1 Answer | Add Yours
Act I opens at Reverend Parris's house, with his daughter Betty sick in her bed. She will not wake. The night before, he discovered the girls, Betty and his niece Abigail, dancing in the woods. Such an activity was a major moral sin in Puritan New England. Since the doctor is baffled by her ailment, Parris begins to think that something supernatural may be the cause. Throughout the Act, he recalls seeing other items at the scene of their dancing -- specifically a pot with something moving in it. He fears that they have conjured the Devil. The audience also learns early on in the Act that Reverend Parris is not highly favored by all the citizens of Salem. The biggest motive for Parris is to cover himself from the potential of a witch in his house. Adding to his pressure is the influence of Putnam, a prominent member of the town who also has an afflicted daughter. Parris claims that he is just trying to rule out witchcraft, but we see that his motives are much more selfish. The reason that Hale is Parris's choice to bring to Salem is simple -- he is the expert on the topic and he as actually found a "witch" in other towns.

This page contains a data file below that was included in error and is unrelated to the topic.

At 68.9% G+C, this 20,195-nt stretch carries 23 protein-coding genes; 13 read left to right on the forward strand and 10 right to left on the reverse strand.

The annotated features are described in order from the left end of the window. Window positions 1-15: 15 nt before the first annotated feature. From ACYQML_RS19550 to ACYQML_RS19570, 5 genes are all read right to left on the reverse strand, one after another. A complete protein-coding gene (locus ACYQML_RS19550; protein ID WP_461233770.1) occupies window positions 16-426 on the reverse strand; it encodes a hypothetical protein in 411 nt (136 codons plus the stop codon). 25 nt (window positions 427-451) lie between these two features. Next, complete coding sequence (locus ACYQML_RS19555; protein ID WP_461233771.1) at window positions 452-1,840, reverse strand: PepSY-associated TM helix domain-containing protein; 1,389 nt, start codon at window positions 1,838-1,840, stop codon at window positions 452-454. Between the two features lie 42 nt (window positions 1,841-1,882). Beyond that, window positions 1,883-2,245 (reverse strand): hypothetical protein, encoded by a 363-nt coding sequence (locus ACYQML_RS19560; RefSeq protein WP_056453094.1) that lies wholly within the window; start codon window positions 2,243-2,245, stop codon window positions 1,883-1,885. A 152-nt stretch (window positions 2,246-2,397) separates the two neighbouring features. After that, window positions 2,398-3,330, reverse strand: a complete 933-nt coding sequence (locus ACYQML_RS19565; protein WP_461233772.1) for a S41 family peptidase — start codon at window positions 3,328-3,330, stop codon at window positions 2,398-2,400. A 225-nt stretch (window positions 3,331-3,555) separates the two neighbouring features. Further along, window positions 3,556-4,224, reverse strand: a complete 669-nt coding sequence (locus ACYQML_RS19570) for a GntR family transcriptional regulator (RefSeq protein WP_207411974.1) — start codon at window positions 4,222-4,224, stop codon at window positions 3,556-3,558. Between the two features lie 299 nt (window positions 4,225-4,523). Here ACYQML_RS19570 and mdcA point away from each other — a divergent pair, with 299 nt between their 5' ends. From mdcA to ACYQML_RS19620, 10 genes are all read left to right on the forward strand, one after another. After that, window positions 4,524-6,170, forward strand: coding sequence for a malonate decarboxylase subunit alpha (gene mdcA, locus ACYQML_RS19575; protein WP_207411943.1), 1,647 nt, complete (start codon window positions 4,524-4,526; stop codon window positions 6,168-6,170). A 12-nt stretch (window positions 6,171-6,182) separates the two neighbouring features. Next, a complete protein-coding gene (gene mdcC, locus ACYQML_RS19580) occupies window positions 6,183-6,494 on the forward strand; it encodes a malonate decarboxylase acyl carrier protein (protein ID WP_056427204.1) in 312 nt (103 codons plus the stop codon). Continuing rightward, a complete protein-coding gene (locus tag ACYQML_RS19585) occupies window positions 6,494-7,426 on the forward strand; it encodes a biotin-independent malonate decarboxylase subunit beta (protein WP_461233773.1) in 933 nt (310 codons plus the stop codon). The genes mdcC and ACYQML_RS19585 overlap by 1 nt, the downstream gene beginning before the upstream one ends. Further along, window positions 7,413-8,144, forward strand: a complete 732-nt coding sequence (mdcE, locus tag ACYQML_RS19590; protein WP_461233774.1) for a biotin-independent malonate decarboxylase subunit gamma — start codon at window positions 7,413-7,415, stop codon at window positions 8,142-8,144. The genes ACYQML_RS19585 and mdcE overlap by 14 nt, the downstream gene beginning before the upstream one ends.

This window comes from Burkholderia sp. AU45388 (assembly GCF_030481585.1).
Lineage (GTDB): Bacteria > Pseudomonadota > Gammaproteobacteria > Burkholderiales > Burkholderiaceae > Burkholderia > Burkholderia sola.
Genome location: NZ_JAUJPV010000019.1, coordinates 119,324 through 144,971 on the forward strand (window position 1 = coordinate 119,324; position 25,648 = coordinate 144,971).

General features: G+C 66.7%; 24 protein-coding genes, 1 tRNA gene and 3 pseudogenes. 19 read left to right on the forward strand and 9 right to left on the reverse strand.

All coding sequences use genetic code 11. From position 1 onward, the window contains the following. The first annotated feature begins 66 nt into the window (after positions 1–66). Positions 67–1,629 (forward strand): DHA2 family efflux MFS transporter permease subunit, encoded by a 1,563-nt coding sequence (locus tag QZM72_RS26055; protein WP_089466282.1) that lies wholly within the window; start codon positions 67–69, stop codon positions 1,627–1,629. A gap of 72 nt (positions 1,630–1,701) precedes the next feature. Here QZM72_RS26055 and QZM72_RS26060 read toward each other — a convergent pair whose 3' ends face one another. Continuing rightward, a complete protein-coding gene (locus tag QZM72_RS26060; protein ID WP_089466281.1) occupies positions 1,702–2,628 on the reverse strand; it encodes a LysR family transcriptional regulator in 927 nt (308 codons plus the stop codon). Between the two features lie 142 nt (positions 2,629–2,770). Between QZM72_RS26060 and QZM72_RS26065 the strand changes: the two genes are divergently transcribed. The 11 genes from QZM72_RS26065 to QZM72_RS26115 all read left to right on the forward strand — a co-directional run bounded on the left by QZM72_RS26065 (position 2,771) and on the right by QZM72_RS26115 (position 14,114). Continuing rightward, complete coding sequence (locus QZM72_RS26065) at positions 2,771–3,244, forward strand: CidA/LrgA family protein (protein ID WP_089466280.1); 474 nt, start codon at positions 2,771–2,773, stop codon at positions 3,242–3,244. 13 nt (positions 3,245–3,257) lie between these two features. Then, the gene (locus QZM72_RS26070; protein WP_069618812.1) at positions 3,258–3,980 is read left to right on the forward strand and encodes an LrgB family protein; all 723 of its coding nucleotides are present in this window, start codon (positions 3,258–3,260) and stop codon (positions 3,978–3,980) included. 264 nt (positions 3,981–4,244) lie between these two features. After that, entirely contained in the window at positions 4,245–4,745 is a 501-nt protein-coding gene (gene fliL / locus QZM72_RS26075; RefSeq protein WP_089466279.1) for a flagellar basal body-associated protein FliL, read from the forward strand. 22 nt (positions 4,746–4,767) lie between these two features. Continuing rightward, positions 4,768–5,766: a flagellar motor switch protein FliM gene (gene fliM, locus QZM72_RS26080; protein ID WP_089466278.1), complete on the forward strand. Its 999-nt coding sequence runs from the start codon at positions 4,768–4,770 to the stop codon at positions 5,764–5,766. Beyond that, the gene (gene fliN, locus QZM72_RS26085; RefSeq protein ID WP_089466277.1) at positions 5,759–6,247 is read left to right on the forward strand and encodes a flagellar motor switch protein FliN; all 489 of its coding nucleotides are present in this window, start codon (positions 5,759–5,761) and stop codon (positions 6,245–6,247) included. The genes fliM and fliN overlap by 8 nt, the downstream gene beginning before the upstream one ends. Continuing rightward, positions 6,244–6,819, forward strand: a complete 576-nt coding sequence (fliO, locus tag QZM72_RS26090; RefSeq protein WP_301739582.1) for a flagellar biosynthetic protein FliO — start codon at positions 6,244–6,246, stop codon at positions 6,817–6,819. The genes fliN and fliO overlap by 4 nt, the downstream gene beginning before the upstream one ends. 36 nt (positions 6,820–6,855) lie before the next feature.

We’ve answered 287,608 questions. We can answer yours, too.Ask a question